President Obama gave a speech today at Fort Hood. You can read the transcript here.

In his remarks he referred to Nidal Hasan’s murderous rampage as “incomprehensible”. To him it may actually be, which is in itself a harrowing thought. For most of the rest of us, it is anything but.

Those who indeed cannot, or for political reasons will not, comprehend it in terms of the factually obvious have labored mightily to create an exculpatory narrative. Dorothy Rabinowitz, writing in today’s Wall Street Journal, tells us about the reaction of the pop psychologist “Dr. Phil” McGraw:

The quality and thrust of this argument was best captured by the impassioned Dr. Phil, who asked us to consider, “how far out of touch with reality do you have to be to kill your fellow Americans . . . this is not a well act.” And how far out of touch with reality is such a question, one asks in return—not only of Dr. Phil, but of the legions of commentators like him immersed in the labyrinths of motive hunting even as the details of Maj. Hasan’s proclivities became ever clearer and more ominous.

To kill your fellow Americans—as many as possible, unarmed and in the most helpless of circumstances, while shouting “Allahu Akbar” (God is great), requires, of course, only murderous hatred—the sort of mindset that regularly eludes the Dr. Phils of our world as the motive for mass murder of this kind.

As the meditations on Maj. Hasan’s motives rolled on, “fear of deployment” has served as a major theme—one announced as fact in the headline for the New York Times’s front-page story: “Told of War Horror, Gunman Feared Deployment.” The authority for this intelligence? The perpetrator’s cousin. No story could have better suited that newspaper’s ongoing preoccupation with the theme of madness in our fighting men, and the deadly horrors of the wars in Iraq and Afghanistan, than this story of a victim of war pressures gone berserk. The one fly in the ointment—Maj. Hasan had of course seen no war, and no combat.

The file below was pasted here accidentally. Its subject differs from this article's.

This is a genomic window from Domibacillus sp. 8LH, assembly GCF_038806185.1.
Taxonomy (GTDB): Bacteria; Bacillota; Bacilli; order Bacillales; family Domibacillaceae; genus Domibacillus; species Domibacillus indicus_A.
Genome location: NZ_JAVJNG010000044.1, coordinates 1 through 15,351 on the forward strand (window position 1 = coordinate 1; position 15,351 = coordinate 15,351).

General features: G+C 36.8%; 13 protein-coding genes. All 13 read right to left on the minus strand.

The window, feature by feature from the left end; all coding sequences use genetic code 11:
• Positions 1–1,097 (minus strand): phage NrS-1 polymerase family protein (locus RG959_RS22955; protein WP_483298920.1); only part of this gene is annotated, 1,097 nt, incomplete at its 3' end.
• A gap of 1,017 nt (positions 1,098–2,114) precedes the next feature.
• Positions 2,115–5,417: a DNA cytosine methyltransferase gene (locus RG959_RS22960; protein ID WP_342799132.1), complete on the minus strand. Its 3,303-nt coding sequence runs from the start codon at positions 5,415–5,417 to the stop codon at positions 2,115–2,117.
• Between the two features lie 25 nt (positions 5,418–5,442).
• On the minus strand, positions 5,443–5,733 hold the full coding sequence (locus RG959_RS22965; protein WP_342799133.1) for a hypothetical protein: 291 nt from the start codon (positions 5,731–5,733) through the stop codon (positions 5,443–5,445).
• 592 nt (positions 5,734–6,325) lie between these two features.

Still, with a bit of stretching, adherents of Maj. Hasan-as-war-victim theme found a substitute of sorts—namely the fears allegedly provoked in him by his exposure, as an army psychiatrist, to the stories of men who had been deployed. The thesis then: Maj. Hasan’s mental stress, provoked by the suffering of Americans who had been in combat, caused him to go out and butcher as many of these soldiers as he could. Let’s try putting that one before a jury.

You can find Ms. Rabinowitz’s essay here.

David Brooks, in today’s Times, sounded a similar theme. The transparently manipulative rush by the news media and our elected officials to pre-empt any ill-will toward Islam was a patronizing and infantilizing tactic, he writes, and beneath the nation’s dignity:

When Maj. Nidal Malik Hasan did that in Fort Hood, Tex., last week, many Americans had an understandable and, in some ways, admirable reaction. They didn’t want the horror to become a pretext for anti-Muslim bigotry.

So immediately the coverage took on a certain cast. The possibility of Islamic extremism was immediately played down. This was an isolated personal breakdown, not an ideological assault, many people emphasized.